Separated from the Chinese oral history project collection due to the papers' historical and research value and to allow better discovery and access. Finding aid created by Yingwen Huang, September 2018. Container list derived from an index created by Hu Shih's oral history interviewer, Te-Kong Tong.

Revision Description

2018-09-30 File created.

2019-05-20 EAD was imported spring 2019 as part of the ArchivesSpace Phase II migration.

Subject Headings

The subject headings listed below are found in this collection. Links below allow searches at Columbia University through the Archival Collections Portal and through CLIO, the catalog for Columbia University Libraries, as well as ArchiveGRID, a catalog that allows users to search the holdings of multiple research libraries and archives.

All links open new windows.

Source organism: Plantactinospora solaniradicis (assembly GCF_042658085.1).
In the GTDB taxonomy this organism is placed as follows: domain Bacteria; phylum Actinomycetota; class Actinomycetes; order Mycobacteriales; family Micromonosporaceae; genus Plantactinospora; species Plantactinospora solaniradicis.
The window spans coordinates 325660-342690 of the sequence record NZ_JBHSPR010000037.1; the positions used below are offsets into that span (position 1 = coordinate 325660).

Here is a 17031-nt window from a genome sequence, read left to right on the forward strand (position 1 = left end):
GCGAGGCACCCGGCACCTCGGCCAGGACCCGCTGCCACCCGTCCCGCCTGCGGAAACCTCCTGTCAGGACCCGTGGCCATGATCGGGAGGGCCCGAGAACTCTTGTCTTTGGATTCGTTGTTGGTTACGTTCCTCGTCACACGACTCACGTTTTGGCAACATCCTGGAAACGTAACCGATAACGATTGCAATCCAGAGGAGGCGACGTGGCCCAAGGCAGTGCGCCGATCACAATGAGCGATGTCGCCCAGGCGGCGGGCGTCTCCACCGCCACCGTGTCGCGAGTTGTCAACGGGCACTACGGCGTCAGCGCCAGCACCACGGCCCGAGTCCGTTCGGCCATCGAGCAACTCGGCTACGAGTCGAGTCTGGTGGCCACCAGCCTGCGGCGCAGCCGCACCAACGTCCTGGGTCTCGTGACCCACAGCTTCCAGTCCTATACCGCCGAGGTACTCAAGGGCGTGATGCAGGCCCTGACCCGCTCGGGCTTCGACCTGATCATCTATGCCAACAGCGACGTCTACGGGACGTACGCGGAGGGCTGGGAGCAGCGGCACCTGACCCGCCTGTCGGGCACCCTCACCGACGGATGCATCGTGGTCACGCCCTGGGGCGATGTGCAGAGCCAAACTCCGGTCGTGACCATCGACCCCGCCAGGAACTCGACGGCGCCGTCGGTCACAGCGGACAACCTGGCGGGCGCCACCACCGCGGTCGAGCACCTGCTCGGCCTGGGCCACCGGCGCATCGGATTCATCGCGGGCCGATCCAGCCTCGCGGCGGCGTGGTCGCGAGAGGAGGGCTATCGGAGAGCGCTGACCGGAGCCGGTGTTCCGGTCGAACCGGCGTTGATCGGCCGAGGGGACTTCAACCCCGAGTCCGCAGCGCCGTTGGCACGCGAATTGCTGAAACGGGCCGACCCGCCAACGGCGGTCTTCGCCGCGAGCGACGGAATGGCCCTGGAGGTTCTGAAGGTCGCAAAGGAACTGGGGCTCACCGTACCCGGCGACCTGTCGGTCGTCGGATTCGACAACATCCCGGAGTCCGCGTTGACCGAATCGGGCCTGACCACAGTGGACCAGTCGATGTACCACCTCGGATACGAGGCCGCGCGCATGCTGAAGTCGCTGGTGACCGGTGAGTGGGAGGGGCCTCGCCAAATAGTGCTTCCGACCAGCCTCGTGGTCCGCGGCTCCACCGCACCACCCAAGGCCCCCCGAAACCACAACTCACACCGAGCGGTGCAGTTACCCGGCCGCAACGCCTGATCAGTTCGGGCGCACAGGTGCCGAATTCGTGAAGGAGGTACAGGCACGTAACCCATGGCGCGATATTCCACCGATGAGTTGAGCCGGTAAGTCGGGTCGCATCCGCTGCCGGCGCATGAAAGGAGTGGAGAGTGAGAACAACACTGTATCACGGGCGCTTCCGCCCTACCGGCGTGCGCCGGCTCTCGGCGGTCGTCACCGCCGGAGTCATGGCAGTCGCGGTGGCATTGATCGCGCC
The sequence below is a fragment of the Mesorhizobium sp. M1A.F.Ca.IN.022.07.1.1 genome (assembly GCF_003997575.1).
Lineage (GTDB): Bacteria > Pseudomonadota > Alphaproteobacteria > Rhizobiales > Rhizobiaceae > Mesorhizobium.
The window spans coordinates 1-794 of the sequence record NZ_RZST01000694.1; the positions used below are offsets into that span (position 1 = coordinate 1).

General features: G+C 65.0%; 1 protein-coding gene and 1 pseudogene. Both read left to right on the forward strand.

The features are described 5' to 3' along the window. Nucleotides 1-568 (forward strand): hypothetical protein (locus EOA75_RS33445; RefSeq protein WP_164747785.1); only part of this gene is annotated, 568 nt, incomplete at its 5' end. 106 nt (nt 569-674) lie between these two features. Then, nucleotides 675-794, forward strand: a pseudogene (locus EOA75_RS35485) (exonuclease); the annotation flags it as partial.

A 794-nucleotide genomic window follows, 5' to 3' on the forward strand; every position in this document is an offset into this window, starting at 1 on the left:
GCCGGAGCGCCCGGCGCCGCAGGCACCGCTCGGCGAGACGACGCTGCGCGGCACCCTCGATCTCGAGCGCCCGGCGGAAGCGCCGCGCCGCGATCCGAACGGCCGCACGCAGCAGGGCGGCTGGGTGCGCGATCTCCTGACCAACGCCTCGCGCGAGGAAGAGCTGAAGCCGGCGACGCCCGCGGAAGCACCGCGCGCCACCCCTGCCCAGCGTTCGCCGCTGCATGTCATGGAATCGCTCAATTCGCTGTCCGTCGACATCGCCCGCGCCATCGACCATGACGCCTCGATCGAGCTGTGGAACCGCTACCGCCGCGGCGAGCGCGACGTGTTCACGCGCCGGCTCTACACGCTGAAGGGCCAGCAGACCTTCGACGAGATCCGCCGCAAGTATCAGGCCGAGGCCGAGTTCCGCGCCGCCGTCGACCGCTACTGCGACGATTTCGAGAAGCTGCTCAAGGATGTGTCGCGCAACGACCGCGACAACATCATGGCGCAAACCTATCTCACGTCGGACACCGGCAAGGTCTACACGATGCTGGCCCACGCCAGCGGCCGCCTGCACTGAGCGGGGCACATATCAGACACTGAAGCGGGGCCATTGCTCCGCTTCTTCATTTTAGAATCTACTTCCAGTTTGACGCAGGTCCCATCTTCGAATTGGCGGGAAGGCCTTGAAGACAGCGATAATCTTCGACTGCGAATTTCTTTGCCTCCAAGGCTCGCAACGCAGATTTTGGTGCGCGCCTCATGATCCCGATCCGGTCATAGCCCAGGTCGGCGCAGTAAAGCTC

Heading "CUL Archives:"
"CUL Collections:"
"Nat'l / Int'l Archives:"
Clippings (Information Artifacts) Portal CLIO ArchiveGRID
Correspondence Portal CLIO ArchiveGRID
Diaries Portal CLIO ArchiveGRID
Lecture notes Portal CLIO ArchiveGRID
Letters (correspondence) Portal CLIO ArchiveGRID
Manuscripts (documents) Portal CLIO ArchiveGRID
Notes (documents) Portal CLIO ArchiveGRID


Heading "CUL Archives:"
"CUL Collections:"
"Nat'l / Int'l Archives:"
Beijing da xue Portal CLIO ArchiveGRID
Buddhism Portal CLIO ArchiveGRID
Cai, Yuanpei, 1868-1940 Portal CLIO ArchiveGRID
Chiang, Monlin, 1886-1964 Portal CLIO ArchiveGRID
Chinese language -- Study and teaching (Higher) Portal CLIO ArchiveGRID
Chinese literature -- Philosophy Portal CLIO ArchiveGRID
Dewey, John, 1859-1952 Portal CLIO ArchiveGRID
Education, Higher -- China Portal CLIO ArchiveGRID
Language and culture -- China Portal CLIO ArchiveGRID
Philosophy, Chinese -- 20th century Portal CLIO ArchiveGRID
Writing Portal CLIO ArchiveGRID